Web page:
author = "Svetoslava Todorova and Siegel, {Donald I.} and Staniec, {Andria Costello}",
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TY - JOUR

T1 - Microbial Fe(III) reduction in a minerotrophic wetland - Geochemical controls and involvement in organic matter decomposition

AU - Todorova, Svetoslava

AU - Siegel, Donald I.

AU - Staniec, Andria Costello

PY - 2005/6

Y1 - 2005/6

N2 - This paper presents the results of a study on the geochemistry of Fe in a minerotrophic wetland in Central New York. Fine-scale geochemical trends in the peat and peat porewater were investigated to evaluate detailed vertical profiles of Fe in solution. Two sites within the wetland were examined: one site adjacent to an agricultural field receiving nutrient inputs and another (pristine) site in the middle of the wetland. Results revealed that Fe(II) was produced in situ in the wetland, most probably as a result of microbial Fe(III) reduction. Iron(II) concentration profiles suggested the existence of Fe(III) reduction in the zone adjacent to the agricultural field, whereas no significant evidence for Fe(III) reduction occurred in the pristine zone. Theoretical equilibrium modeling predicted that the difference in soluble Fe concentrations between the two zones was probably caused by abiotic reactions, such as pyrite precipitation. Geochemically, a correlation between Fe(II) and bulk density showed the importance of Fe reduction in the decomposition of organic matter in the organic rich peat and demonstrated the importance of the mineralogical composition for the reduction of Fe(III). Finally, a unique reversal of Fe and SO42- reduction was discovered in the zone adjacent to the agricultural field.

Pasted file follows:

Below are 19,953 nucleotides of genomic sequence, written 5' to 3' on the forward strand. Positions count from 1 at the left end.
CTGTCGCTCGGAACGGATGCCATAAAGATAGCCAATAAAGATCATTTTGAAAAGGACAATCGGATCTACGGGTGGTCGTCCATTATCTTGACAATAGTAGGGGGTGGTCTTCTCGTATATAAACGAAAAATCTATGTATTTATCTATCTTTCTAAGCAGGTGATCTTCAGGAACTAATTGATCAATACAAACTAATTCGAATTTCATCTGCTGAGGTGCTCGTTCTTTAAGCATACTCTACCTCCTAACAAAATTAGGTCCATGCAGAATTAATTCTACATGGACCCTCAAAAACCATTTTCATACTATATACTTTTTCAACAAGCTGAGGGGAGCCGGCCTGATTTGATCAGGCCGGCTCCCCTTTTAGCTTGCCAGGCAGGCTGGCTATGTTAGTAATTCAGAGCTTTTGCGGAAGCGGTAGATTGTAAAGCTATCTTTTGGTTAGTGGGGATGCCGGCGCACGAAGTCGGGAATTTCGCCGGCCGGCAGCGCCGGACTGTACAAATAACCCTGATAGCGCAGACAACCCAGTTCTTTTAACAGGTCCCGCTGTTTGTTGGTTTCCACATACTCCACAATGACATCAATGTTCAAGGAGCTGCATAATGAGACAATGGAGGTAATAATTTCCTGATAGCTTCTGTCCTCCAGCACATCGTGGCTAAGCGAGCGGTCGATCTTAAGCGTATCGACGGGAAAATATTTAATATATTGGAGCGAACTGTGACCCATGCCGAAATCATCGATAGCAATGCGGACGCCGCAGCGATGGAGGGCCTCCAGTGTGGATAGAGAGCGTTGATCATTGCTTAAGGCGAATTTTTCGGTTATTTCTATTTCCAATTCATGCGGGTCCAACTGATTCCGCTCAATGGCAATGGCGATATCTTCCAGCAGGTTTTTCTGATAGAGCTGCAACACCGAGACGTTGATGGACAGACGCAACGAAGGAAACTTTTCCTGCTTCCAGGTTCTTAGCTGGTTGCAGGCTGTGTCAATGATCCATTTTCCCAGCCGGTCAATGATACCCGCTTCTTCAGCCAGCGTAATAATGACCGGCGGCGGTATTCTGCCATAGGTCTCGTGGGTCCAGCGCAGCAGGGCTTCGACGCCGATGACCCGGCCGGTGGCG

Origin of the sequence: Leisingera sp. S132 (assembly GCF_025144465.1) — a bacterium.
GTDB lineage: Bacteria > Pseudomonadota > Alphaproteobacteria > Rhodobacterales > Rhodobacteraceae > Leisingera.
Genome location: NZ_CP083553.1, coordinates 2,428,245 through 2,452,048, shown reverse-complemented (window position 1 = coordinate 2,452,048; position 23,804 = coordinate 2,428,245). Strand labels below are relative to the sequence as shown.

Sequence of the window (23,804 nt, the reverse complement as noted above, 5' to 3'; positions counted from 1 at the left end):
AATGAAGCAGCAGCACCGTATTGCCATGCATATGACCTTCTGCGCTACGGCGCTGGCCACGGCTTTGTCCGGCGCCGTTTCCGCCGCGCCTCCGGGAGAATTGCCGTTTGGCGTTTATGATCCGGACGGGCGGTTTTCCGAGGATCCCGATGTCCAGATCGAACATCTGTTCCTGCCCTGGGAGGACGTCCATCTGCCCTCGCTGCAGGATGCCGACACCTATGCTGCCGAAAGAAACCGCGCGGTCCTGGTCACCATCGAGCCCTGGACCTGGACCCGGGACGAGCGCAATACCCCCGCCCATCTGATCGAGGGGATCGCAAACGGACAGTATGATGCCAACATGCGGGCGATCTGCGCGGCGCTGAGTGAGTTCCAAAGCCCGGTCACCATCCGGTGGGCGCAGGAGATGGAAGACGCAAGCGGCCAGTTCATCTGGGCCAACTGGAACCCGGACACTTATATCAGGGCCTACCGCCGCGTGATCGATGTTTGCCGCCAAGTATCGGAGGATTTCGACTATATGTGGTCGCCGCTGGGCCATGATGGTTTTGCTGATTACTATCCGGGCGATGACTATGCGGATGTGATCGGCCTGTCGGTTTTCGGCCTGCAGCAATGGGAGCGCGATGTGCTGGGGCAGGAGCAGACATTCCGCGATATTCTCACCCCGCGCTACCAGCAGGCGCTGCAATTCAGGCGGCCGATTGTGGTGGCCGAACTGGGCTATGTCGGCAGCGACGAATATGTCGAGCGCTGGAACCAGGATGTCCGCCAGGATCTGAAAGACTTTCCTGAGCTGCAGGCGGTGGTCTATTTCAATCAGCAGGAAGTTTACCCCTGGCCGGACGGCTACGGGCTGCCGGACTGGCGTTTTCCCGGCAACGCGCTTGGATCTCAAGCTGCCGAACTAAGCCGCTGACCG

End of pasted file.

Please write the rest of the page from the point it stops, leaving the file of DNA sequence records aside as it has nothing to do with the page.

AB - This paper presents the results of a study on the geochemistry of Fe in a minerotrophic wetland in Central New York. Fine-scale geochemical trends in the peat and peat porewater were investigated to evaluate detailed vertical profiles of Fe in solution. Two sites within the wetland were examined: one site adjacent to an agricultural field receiving nutrient inputs and another (pristine) site in the middle of the wetland. Results revealed that Fe(II) was produced in situ in the wetland, most probably as a result of microbial Fe(III) reduction. Iron(II) concentration profiles suggested the existence of Fe(III) reduction in the zone adjacent to the agricultural field, whereas no significant evidence for Fe(III) reduction occurred in the pristine zone. Theoretical equilibrium modeling predicted that the difference in soluble Fe concentrations between the two zones was probably caused by abiotic reactions, such as pyrite precipitation. Geochemically, a correlation between Fe(II) and bulk density showed the importance of Fe reduction in the decomposition of organic matter in the organic rich peat and demonstrated the importance of the mineralogical composition for the reduction of Fe(III). Finally, a unique reversal of Fe and SO42- reduction was discovered in the zone adjacent to the agricultural field.